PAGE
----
The Homeless Bee Project In Kisii, Kenya

Two Kenyans building the hives

Returned Peace Corps Volunteers of LI and the Ethical Humanist Society of LI are raising funds for a beekeeping project in Kenya.

Environmental degradation has challenged a stone-carving community in Tabaka, Kenya, to find new sources of income. The stone, which has supported a thriving economy for several generations, has been affected by climate change and suddenly the new carvings are fragile and worth far less than previously.

Elkana Omweri Ong’esa, the world-famous carver from the village, is behind a project aimed at the village’s women, elderly and unemployed youth called the Homeless Bee Project. Honey is a prized commodity in Africa and Ong’esa’s project is geared to provide a livelihood for hundreds of people.

Arthur and Lyn Dobrin, of Westbury, have known Elkana since 1965, when they were Peace Corps Volunteers in the area and he was a high school student. Elkana is a community leader, championing various community development causes.

“We are committed to helping raise the funds for the project to buy the necessary equipment,” said Linda Merola, RPCV-LI’s coordinator who served in the Philippines, 

The Ethical Humanist Society is offering a matching grant of $10,000. To make a contribution, send a check made out to Kenya Bee Project to EHS of LI, 38 Old Country Road, Garden City, NY 11530.

Anton Media Staff
In addition to its arts and entertainment publication Long Island Weekly, Anton Media Group publishes 16 community newspapers, several magazines, specialty publications and websites. With brands dating back to 1877, Anton has a commitment to deliver trusted and relevant content to the communities it serves.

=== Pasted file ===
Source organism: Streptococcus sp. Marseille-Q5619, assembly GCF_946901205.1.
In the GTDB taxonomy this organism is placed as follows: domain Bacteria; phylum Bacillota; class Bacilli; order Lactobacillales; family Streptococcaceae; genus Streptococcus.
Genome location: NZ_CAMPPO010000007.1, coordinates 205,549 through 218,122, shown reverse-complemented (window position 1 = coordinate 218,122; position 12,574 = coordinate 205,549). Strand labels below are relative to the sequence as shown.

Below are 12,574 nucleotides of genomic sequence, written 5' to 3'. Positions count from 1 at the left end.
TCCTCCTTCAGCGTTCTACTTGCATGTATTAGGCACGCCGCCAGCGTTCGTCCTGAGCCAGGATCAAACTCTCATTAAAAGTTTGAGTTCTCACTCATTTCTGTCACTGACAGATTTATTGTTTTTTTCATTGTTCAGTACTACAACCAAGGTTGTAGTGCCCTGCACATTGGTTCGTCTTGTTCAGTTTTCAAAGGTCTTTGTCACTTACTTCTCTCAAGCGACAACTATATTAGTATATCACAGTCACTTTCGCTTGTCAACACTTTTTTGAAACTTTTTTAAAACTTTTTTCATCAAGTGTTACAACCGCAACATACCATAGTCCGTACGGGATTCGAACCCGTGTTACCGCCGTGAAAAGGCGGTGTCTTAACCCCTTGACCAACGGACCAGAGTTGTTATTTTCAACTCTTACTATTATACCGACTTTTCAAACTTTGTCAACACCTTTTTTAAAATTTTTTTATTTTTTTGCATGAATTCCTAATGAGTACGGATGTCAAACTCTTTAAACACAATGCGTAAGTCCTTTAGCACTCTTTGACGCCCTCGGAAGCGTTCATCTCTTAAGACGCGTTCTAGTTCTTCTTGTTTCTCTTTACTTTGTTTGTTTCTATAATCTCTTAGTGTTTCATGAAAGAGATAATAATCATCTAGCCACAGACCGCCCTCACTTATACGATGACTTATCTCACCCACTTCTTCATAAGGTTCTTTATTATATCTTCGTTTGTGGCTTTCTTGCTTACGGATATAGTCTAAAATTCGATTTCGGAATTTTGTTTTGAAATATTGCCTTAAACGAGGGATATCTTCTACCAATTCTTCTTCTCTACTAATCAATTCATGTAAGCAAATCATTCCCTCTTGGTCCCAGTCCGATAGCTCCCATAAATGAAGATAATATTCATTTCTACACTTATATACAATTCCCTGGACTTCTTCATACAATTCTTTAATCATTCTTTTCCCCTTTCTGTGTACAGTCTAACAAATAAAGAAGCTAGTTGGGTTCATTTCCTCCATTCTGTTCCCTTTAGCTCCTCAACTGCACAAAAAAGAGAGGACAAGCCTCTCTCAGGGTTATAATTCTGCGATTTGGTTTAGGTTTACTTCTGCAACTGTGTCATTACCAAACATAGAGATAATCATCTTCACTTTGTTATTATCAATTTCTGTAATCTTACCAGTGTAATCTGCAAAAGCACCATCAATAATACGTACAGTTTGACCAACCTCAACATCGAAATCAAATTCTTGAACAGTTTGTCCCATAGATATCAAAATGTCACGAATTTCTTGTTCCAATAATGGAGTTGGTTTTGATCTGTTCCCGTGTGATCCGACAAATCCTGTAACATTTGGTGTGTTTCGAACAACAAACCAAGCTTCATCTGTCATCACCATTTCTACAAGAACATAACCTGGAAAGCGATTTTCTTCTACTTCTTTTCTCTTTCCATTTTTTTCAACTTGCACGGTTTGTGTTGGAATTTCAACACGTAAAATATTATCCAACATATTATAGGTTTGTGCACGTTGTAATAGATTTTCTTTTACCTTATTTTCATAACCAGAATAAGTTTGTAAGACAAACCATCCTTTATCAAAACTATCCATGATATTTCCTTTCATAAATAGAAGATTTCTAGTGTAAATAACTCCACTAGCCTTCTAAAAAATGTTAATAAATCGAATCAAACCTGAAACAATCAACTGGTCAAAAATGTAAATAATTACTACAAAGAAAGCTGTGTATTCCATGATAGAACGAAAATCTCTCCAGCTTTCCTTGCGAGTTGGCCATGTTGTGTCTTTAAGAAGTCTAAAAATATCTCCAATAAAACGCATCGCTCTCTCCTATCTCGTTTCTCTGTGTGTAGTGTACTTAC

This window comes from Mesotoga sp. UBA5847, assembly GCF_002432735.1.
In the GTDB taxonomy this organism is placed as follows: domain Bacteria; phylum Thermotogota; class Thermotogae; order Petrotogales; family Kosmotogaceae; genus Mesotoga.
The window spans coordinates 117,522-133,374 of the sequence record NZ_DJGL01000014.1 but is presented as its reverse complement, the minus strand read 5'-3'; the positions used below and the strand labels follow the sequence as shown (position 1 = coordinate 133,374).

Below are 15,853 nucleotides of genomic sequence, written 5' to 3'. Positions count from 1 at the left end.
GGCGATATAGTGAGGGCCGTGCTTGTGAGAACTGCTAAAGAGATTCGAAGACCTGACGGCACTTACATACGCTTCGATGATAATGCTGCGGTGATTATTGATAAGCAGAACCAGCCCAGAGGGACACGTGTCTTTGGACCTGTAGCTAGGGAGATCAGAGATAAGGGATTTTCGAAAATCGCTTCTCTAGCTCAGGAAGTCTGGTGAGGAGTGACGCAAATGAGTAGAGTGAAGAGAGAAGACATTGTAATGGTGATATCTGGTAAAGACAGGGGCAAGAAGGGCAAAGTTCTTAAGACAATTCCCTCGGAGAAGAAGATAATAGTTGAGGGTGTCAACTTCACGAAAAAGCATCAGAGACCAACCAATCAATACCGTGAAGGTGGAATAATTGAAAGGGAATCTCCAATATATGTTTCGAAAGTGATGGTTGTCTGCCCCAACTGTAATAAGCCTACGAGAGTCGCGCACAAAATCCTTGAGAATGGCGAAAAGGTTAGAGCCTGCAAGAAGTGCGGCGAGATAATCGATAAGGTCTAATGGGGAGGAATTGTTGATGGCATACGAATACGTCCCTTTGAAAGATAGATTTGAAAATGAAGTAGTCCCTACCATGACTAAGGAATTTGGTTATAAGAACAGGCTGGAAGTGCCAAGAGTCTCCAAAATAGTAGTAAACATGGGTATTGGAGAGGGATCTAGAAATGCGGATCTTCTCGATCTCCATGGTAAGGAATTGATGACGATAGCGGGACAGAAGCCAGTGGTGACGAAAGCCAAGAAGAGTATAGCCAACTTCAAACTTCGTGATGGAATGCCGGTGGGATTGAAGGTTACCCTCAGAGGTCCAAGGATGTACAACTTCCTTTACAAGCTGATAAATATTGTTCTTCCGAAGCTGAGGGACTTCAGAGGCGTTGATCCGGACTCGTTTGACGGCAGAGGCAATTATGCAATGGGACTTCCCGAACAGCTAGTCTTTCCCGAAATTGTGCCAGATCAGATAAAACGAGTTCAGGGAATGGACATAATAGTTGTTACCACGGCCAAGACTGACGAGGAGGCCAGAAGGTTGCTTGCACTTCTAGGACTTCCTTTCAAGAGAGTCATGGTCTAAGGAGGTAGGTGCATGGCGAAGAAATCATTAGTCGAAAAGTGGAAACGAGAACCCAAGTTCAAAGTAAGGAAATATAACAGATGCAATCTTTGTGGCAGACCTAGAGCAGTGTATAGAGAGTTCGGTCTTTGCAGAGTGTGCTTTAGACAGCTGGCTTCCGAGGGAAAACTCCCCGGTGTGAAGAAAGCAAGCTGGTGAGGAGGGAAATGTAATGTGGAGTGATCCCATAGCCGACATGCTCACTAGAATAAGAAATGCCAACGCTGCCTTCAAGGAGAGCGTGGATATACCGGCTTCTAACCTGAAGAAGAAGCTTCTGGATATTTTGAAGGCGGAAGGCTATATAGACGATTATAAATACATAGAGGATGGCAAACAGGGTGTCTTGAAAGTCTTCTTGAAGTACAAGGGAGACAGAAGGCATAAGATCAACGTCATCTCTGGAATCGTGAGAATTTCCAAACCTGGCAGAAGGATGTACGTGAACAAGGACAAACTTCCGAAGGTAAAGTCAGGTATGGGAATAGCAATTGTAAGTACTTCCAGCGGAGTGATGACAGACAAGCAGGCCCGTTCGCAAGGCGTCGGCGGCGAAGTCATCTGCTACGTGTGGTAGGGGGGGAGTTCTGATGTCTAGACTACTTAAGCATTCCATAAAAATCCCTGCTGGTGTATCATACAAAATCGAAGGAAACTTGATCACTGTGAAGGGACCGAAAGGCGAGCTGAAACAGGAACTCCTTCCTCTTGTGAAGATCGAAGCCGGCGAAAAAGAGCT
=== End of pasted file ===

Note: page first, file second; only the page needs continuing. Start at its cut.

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Two Kenyans building the hives
Returned Peace Corps Volunteers of LI and the Ethical Humanist Society of LI are raising funds for a beekeeping project in Kenya. Environmental degradation has challenged a stone-carving community in Tabaka, Kenya, to find new sources of income. The stone, which has supported a thriving economy for several generations, has been affected by climate change and suddenly the new carvings are fragile and worth far less than previously. Elkana Omweri Ong’esa, the world-famous carver from the village, is behind a project aimed at the village’s women, elderly and unemployed youth called the Homeless Bee Project. Honey is a prized commodity in Africa and Ong’esa’s project is geared to provide a livelihood for hundreds of people. Arthur and Lyn Dobrin, of Westbury, have known Elkana since 1965, when they were Peace Corps Volunteers in the area and he was a high school student. Elkana is a community leader, championing various community development causes. “We are committed to helping raise the funds for the project to buy the necessary equipment,” said Linda Merola, RPCV-LI’s coordinator who served in the Philippines,  The Ethical Humanist Society is offering a matching grant of $10,000. To make a contribution, send a check made out to Kenya Bee Project to EHS of LI, 38 Old Country Road, Garden City, NY 11530.
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